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January 29, 2004

Strange Animals

When Tanha finally captured the unicorn, this is what he told her:

"When the zoo was young and the world was still filled with strange animals, your grandmother tracked me down. I was to be her prize possession, the only unicorn in captivity, even if she had to keep it secret. The chimæra and the amphisbæna and the minotaur were hers already. Dragons, manticores, well, everyone had one of those. But a unicorn, that was another matter.

"Poor Barda. You were often at the house, you know how it was. I remember you as a girl, you know, when Barda was dying and Dexter becoming a drunk. Some of the animals used to say there was a curse on the Mycroft family, and they'd look to you and wonder what lay in store. I don't go in for that sort of mystical guff myself.

"It took Barda years to capture me, but she had nothing better to do. When the trap was sprung, she approached so tentatively, with such trepidation, I was tempted to shout Boo! just to see her jump. Of course the rules don't allow that. One of the problems with being an imaginary creature is being bound by illogical and unnatural rules of behaviour. It depresses me, I must say. But why must I say it? When you're immortal everything seems so wearisome.

"You should have gone to bed with him. General Aileron, I mean. I'm sorry, but it's true. Preserving your virginity to capture a unicorn just isn't well-adjusted behaviour. Sex is more fun. I should know.

"I'm forgetting myself. Personal comments like that aren't part of the game, but I feel I know you well enough to dodge the formalities occasionally. Do you remember the zoo? Perhaps you were too young to really take it in. Yet here you are, hunting just like Barda did; it must have made some impression on you.

"I know, I'm supposed to tell you about Barda. She was a queer fish, frankly. I suspect she didn't tell the truth even once during her life. Certainly I never heard anything but lies from her. It wasn't malicious. She wasn't a liar in the unpleasant sense of the word, but she wantonly obscured the truth at every opportunity. With good reason, I suppose.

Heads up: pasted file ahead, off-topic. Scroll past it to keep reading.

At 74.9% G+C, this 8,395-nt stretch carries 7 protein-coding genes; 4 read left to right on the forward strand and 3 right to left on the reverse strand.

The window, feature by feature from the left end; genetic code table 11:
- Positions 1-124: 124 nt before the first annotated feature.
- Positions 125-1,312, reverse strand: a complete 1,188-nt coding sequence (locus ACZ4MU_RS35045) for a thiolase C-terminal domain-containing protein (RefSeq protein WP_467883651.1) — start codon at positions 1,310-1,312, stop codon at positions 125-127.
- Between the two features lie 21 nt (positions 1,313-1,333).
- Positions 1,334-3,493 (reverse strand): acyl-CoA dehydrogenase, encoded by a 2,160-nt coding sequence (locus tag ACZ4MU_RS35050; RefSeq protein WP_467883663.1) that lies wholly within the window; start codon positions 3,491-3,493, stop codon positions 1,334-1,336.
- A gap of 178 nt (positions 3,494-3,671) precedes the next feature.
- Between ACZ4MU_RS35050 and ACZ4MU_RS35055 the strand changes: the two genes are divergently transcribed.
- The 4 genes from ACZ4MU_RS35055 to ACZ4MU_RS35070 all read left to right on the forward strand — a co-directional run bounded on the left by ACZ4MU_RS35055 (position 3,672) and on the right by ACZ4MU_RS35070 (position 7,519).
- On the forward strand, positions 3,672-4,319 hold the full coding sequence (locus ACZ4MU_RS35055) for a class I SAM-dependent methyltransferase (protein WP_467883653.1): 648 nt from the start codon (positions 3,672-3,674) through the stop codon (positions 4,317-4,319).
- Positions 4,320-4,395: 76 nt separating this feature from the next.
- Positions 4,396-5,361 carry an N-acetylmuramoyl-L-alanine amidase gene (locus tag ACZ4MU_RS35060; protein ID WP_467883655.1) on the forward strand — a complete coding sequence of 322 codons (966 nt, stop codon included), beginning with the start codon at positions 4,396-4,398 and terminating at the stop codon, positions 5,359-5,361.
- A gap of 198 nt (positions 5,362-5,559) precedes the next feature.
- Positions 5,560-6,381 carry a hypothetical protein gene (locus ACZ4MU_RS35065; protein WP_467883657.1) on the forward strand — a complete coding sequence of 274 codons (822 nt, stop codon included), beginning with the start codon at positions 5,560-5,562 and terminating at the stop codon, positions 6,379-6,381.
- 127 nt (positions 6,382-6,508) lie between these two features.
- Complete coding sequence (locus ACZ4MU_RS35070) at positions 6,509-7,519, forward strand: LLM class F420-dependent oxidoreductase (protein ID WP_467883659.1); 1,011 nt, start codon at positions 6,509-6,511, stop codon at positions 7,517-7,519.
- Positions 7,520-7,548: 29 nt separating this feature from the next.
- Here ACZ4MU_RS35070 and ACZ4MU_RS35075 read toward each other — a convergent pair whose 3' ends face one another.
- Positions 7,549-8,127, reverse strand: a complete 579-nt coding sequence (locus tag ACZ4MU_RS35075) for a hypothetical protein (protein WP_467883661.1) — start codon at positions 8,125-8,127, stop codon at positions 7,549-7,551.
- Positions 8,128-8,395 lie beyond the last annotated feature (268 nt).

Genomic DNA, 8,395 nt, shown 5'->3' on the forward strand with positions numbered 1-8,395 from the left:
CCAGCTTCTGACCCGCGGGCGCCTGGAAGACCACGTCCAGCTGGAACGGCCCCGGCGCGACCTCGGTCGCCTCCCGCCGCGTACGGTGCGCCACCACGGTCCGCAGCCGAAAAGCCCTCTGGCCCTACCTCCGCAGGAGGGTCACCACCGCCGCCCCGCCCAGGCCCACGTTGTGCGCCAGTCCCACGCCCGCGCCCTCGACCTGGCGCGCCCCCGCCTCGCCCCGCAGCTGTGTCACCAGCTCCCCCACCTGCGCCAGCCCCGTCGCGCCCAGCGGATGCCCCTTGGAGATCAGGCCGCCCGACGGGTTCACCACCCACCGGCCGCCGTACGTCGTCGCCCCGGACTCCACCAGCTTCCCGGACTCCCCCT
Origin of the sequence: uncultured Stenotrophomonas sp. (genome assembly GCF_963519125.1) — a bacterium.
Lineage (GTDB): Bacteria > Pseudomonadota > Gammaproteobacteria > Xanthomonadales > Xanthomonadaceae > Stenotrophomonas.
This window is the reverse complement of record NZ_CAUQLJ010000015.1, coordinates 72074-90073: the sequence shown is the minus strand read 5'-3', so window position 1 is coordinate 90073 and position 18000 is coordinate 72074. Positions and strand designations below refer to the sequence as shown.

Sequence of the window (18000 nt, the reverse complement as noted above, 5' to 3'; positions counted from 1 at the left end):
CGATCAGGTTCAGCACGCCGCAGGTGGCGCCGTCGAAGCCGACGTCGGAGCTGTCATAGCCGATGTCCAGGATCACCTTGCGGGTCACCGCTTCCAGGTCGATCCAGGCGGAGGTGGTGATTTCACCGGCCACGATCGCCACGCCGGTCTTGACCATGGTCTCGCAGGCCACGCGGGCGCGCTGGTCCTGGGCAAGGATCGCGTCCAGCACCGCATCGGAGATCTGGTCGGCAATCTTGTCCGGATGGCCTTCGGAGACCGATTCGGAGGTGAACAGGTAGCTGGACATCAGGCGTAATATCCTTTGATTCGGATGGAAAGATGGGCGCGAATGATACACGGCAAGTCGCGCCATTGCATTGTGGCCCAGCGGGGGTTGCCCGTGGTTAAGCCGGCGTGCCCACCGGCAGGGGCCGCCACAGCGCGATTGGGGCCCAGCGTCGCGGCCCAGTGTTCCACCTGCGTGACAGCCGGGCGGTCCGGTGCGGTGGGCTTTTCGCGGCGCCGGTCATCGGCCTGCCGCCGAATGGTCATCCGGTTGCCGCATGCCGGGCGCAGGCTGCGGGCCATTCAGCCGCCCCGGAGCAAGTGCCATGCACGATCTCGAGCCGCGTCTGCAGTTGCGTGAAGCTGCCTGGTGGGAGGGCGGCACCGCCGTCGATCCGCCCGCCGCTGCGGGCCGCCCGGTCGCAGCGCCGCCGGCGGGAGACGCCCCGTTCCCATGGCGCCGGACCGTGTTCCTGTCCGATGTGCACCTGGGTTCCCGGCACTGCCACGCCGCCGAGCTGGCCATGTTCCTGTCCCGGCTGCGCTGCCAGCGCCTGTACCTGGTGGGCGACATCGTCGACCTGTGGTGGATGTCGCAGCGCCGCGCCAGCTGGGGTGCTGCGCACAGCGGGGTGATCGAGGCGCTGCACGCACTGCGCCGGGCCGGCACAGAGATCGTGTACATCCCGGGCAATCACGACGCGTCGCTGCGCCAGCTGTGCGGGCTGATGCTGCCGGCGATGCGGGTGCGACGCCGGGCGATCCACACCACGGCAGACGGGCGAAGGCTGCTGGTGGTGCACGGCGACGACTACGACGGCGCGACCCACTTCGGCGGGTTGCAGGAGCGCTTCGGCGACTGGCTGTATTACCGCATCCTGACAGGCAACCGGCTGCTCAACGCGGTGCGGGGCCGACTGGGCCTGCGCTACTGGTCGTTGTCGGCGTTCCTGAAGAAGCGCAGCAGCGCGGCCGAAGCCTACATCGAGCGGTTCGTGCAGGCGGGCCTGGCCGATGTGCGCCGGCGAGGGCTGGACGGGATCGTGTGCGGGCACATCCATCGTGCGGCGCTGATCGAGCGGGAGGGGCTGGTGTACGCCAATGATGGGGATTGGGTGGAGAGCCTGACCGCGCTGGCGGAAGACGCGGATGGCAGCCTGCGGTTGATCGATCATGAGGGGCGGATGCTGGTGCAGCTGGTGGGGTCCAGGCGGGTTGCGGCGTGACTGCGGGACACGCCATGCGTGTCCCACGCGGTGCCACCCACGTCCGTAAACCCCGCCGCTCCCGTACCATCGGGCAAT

"Look, why don't I start again?"

Tanha did remember the zoo, of course. The cast iron and glass hallways lived in her memory forever as an overblown Edwardian dream. There was magic there, the sort of magic that seems legitimate to a child but later nags the adult mind, its wrongness so self-evident that it cannot be denied. Hence the hunting.

Barda pursued her eccentric dream in a world where eccentricity was still tolerable. Her peculiarities frightened her contemporaries, but she had money and position and she knew how to be discreet. Few people really knew her; those who did understood her to be insane, kept out of Bedlam by her family's wealth and influence but to be handled with utmost caution or, for preference, avoided altogether.

Everyone tried to protect Dexter from her, his twin sister Elizabeth especially, but it was already too late. His lunatic schemes took their cue from his mother, and he hunted mythical creatures through the ruins of war-torn Europe with the obsessive dedication unique to the mad. His first capture was a harpy, one of a flock to descend on divided Berlin in 1946. It cost a fortune in bribes to transport her home through the confusion of national authorities and border controls, but Dexter had a fortune to spend and no-one to answer to but the senescent Barda. Her pride in his achievement gave him perhaps the only true moment of happiness in his tortured life.

Elizabeth wanted her daughter to have no part of this insanity. The menagerie was a no-go area for Tanha, but she went there anyway. Barda was dying by then and Dexter sank ever deeper into self-destruction following the failure of his decade-long attempt to capture the phoenix. With no-one to care for it, the menagerie decayed and the animals escaped one by one.